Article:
Granny's Famous Chocolate Cake
I think I have mentioned that my grandmother was an amazing baker. She was an all round amazing cook, but I always loved her chocolate cake. It was moist, never dry, and of course, made from scratch. My granny didn't believe in using mixes.
Her icing was never too sweet, and the finished cake looked like it belonged in a magazine. It wasn't until years later, that I managed to pry the recipe from my sister's hands.
Granny's cake was always present at birthday celebrations, afternoon teas and the many bazaars that she attended and baked for. Personally, I think the main reason Granny was so popular with her church and the Eastern Star was because she produced the most amazingly scrumptious cakes and pasties.
I often wondered why she didn't open her own bakery, until I was old enough to help her in the kitchen! Her kitchen staff would have quit on the first day when faced with all the clean up. I'm positive that she used every single utensil and pan in the cupboards!
One memory that stands out vividly is having to tip-toe around the house while granny was baking. Because she made everything from scratch, she was worried that if anyone banged or thumped, her cakes or bread would 'fall'.
For those of you who don't understand what I am talking about, I will do my best to explain.
There are many reasons that cakes baked from scratch can fall. (Most mixes are pretty fool-proof.) Sometimes it is due to improper temperature - too high or too low, too much oil, flour or sugar, or it could be that it was over-beaten. This is why it is so important to measure and mix according to the recipes.
My grandmother always followed the recipe. She would know the ingredients, and she would measure, but as she was so familiar with the recipes she could gauge some of the ingredients, using a pinch of this and a dash of that instead of teaspoons. However, the main reason that one of her cakes might fall, would be due to the amount of air in the batter.
To this day, I still use a trick that she taught me to keep a cake from falling. When you have the batter in the pans, pick them up approximately an inch from the counter top and drop them. This causes the air bubbles that are caught inside the batter to rise to the top and pop, which reduces the chances of the cake falling.
Personally I think the main reason we had to tip-toe when granny was baking was so she could have at least an hour of uninterrupted quiet.
Don't forget to pre-heat the oven
- CAKE INGREDIENTS
- 1/4 cup butter
- 3/4 cup sugar
- 1 egg
- 1 tablespoon cocoa, sifted
- 1/4 teaspoon baking soda, dissolved in
- 1/2 cup milk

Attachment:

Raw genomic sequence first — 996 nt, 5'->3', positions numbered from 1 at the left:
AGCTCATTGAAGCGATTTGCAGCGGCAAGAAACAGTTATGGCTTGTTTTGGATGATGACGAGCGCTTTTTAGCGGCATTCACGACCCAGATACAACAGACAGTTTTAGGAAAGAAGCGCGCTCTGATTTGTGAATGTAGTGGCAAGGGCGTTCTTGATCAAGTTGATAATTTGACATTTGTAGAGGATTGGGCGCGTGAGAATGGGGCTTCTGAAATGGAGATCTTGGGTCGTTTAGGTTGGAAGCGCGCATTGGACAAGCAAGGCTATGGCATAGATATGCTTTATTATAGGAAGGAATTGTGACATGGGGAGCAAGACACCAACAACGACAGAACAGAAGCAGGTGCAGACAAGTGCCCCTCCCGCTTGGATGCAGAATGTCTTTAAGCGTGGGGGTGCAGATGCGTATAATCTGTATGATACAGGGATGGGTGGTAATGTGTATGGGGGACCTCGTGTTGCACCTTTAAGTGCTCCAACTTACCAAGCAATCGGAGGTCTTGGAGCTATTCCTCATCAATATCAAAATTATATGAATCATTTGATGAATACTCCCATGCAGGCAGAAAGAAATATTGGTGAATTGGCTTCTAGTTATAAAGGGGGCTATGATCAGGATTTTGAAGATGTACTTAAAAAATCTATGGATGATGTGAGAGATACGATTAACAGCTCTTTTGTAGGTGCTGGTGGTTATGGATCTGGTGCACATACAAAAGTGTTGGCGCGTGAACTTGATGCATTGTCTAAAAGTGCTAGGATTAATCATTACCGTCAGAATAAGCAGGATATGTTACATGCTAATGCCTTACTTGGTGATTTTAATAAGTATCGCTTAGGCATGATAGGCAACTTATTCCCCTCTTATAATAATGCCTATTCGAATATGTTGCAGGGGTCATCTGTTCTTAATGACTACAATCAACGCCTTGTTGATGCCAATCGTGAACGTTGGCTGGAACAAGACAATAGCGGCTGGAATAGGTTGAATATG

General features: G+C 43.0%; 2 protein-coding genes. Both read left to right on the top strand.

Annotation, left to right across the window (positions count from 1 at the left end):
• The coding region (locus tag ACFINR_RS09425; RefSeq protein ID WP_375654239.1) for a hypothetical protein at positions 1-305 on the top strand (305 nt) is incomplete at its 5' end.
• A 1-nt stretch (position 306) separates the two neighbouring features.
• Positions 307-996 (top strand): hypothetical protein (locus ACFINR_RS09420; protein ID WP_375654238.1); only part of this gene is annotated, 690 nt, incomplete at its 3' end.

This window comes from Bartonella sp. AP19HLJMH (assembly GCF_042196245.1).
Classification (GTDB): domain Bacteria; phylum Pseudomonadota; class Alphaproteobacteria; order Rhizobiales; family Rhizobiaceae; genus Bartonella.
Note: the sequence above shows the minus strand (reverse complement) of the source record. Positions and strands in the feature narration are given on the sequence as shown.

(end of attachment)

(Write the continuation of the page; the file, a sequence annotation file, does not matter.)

- 1 1/4 cups self rising flour, sifted
- 1/4 teaspoon lemon or vanilla
- 1/4 cup boiling water
- MOCK CREAM FILLING INGREDIENTS
- 1/4 cup butter
- 1 cup icing sugar, sifted
- 2-3 drops vanilla
- milk optional
- CHOCOLATE ICING INGREDIENTS
- 1 cup icing sugar, sifted with,
- 3 teaspoons cocoa
- 1-2 drops vanilla
- 1 teaspoon butter, dissolved in
- 1 tablespoon hot milk
- Pre-heat oven to 375 degrees and grease and flour two 8 inch cake pans To prepare cake:
- Cream butter and sugar until light and fluffy. Add egg and cocoa and beat well.
- Stir in the dissolved baking soda and milk. Add the flour and lemon flavoring, beating lightly with a fork.
- Add boiling water and mix until well blended. Place mixture into cake pans and bake for 25-30 minutes until a toothpick inserted in the center comes out clean.
- Cool in pan before transferring to wire rack. When cold, fill with Mock Cream and ice with Chocolate Icing
- To prepare Mock Cream: Cream butter, gradually adding icing sugar
- Beat mixture until light and fluffy.
- Add vanilla. (A little milk may be added if mixture is too thick.)
- To prepare Chocolate Icing: Mix icing sugar, cocoa, vanilla and dissolved butter and milk mixture until smooth.
Real vanilla is actually the inside seeds of a vanilla bean. It mostly comes from a Mexican species of Orchid. It's name is derived from "Vaina" which means "little pod".
You can boil or heat the bean in almost any liquid to infuse its flavor, but vanilla extract was traditionally made using an alcohol base. (Many supermarkets pulled vanilla extract from their shelves due to the alcohol.)
You can also put vanilla beans in a sealed container of sugar to make vanilla sugar.
Vanilla is quite expensive and in demand for not only baking, but for flavoring of medicines and beverages as well as for its fragrance. Many perfumes, candles and deodorizers use vanilla, however, because of the cost and demand, many companies use synthetics instead of natural vanilla beans.
Just to give some perspective on vanilla's cost, next to saffron, vanilla is the most expensive spice in the world.
I never saw my granny use vanilla beans, she always had a bottle of vanilla extract in her cupboard. I can remember being told to "never, ever, touch this" although I didn't know why until I was much older.
I understand why my granny was concerned about my tasting the wonderfully fragrant extract, but she needn't have worried. Even though vanilla smells divine, and can stimulate (and suppress,) the appetite, my all-time favorite flavor is chocolate.